Credit card cheques
Capital One has come under fire from the Banking Code Standards Board (BCSB) for sending more than one million pre-completed credit card cheques to over 800,000 customers last year.
Under the voluntary code for upholding customer-service standards, changes were introduced in March 2005 that prevented lenders from sending out unsolicited credit card cheques filled in with a set sum.
But Capital One continued to do so, and 20,000 of its cheques were used by consumers last year.
The BCSB - which does not have the powers to fine banks but can name them - said this breach was "regarded as most serious and potentially damaging to consumer confidence in the code".
"It is vital that changes in the code to improve the protection of consumers are implemented," said BCSB spokesman Rob Skinner. "We are disappointed at this serious failure of compliance management."
When banks and card providers send the cheques to customers, they are usually unsolicited and accompanied by marketing material that encourages spending. They may seem a useful alternative to plastic but expensive downsides such as fees per use, high interest charges and lack of consumer protection outweigh any value.
MPs and debt charities are critical of the cheques and are concerned that they fuel indebtedness.
Capital One said it had reported the breach promptly to the BCSB when discovered, and written to the customers affected.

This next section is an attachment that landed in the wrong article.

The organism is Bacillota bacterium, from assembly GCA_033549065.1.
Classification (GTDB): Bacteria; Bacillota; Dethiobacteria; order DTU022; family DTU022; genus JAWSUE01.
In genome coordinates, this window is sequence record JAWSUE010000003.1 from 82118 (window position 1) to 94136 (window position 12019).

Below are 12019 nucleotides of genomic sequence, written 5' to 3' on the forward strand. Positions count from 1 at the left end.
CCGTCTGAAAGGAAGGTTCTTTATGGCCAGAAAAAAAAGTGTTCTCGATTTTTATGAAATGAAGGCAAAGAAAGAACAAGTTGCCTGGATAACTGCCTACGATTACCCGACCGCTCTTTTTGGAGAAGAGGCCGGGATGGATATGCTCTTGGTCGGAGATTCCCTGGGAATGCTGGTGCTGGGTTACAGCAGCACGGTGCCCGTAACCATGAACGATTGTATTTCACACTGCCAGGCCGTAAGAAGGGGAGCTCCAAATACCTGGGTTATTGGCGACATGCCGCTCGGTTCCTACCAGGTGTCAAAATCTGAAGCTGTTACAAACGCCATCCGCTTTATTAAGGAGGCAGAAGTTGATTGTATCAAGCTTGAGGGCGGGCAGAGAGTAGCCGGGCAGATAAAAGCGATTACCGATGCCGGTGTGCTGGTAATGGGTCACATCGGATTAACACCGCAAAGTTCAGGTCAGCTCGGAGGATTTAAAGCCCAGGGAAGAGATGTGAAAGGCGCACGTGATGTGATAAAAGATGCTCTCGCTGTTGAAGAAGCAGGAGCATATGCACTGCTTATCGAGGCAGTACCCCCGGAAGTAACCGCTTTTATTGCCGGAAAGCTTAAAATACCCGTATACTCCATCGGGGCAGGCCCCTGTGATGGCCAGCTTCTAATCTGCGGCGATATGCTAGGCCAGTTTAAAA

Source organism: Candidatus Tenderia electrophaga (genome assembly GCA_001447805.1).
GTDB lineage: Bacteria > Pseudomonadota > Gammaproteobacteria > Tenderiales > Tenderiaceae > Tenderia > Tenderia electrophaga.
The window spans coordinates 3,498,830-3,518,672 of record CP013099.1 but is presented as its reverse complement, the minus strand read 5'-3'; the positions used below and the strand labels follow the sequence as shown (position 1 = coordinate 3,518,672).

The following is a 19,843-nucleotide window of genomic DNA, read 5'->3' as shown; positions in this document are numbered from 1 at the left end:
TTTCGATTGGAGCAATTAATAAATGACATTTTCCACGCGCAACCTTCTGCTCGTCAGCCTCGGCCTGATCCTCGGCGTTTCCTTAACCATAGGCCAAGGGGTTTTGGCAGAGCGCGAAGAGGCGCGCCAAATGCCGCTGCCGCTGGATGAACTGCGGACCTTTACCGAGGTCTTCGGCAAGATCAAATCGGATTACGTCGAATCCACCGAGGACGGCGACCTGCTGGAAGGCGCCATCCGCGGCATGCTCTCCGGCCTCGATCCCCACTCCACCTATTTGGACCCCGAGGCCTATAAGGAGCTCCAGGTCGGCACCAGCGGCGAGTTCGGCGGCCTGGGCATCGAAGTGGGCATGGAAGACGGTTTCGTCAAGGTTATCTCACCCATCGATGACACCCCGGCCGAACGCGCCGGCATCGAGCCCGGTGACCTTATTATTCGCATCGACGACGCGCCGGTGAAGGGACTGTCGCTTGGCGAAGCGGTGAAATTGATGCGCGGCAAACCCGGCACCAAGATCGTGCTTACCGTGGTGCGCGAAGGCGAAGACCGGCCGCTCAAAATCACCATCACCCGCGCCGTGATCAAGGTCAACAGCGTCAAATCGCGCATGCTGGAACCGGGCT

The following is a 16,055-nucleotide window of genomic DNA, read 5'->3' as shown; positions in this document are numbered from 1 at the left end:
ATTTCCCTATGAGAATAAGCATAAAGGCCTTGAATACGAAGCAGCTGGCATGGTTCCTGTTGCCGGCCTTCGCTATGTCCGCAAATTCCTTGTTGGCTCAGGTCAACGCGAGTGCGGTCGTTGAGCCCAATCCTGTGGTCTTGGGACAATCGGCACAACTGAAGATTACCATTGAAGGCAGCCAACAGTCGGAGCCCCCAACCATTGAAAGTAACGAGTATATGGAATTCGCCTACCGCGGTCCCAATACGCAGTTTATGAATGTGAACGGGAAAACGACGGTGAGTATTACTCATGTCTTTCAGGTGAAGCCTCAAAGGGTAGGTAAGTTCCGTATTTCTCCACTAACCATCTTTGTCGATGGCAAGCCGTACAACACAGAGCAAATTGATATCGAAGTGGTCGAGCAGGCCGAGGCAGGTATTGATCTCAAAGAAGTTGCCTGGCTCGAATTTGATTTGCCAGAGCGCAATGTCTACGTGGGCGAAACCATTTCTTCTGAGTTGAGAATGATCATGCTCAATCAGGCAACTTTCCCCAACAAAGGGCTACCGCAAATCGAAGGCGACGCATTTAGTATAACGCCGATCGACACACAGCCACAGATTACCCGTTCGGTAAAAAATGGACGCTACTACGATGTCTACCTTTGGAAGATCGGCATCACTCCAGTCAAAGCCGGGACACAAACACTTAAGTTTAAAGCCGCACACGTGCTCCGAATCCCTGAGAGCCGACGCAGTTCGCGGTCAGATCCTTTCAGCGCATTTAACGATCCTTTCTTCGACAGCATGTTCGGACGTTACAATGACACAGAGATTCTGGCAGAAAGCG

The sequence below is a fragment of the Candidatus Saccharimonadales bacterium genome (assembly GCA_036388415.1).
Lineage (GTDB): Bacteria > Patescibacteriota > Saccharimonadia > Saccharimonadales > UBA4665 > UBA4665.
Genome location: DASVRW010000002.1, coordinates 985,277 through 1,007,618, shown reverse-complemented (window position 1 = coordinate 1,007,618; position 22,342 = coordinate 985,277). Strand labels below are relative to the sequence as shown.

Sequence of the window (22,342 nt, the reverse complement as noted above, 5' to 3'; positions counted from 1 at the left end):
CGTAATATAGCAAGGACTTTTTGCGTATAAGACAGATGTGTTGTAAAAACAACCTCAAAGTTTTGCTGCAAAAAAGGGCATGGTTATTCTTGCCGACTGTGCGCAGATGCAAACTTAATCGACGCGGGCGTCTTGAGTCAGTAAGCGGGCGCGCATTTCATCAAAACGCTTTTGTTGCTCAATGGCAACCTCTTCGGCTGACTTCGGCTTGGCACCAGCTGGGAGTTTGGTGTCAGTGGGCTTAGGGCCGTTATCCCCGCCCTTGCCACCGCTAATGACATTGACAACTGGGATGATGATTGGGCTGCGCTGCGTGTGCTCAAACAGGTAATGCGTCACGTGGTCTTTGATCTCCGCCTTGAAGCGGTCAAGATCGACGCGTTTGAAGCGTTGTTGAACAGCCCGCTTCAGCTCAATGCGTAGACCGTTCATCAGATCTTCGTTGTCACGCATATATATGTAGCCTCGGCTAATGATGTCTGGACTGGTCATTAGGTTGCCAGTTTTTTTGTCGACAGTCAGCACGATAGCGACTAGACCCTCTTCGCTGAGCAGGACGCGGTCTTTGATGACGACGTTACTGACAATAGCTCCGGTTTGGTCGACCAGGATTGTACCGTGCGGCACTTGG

In September, the Royal Bank of Scotland permanently withdrew its credit card cheques.
Regulator must be 'far more robust'
City watchdog the Financial Services Authority (FSA) has been criticised by the chairman of the Treasury Select Committee for the way in which it regulates financial advertising.
John McFall (pictured left) has written to FSA chairman Sir Callum McCarthy complaining about its approach compared with the one adopted by the Advertising Standards Authority (ASA).
"Consumers seem to get a worse deal, with the FSA offering no public scrutiny and little incentive for advertisers to keep to the rules," said Mr McFall.
The regulator should take a "far more robust" stance by highlighting poor practice, he added, citing the ASA's policy of publishing the results of its investigations. "These explain clearly why it has found for or against a certain advertisement. Its website provides a clear record of these judgments."
Mr McFall noted that the Financial Services Consumer Panel, which advises and monitors the FSA on its consumer policies and activities, is on record saying it is a "quirk of the set-up" that financial ads are not covered by the ASA.
The FSA has, he added, a "seemingly far less transparent system in regard to financial advertisements.
"There is little publication of complaints, and little public record of which companies have broken the rules."
The FSA insisted it was trying to do as much as possible to protect consumers.
"We can't issue statements amounting to public censure without going through the formal process," explained FSA spokeswoman Abi Jones.
"But in the last two years we have publicly taken enforcement action in 12 cases relating to financial promotions, and have also pursued 820 cases with firms directly where they didn't meet the required standards."Reuse content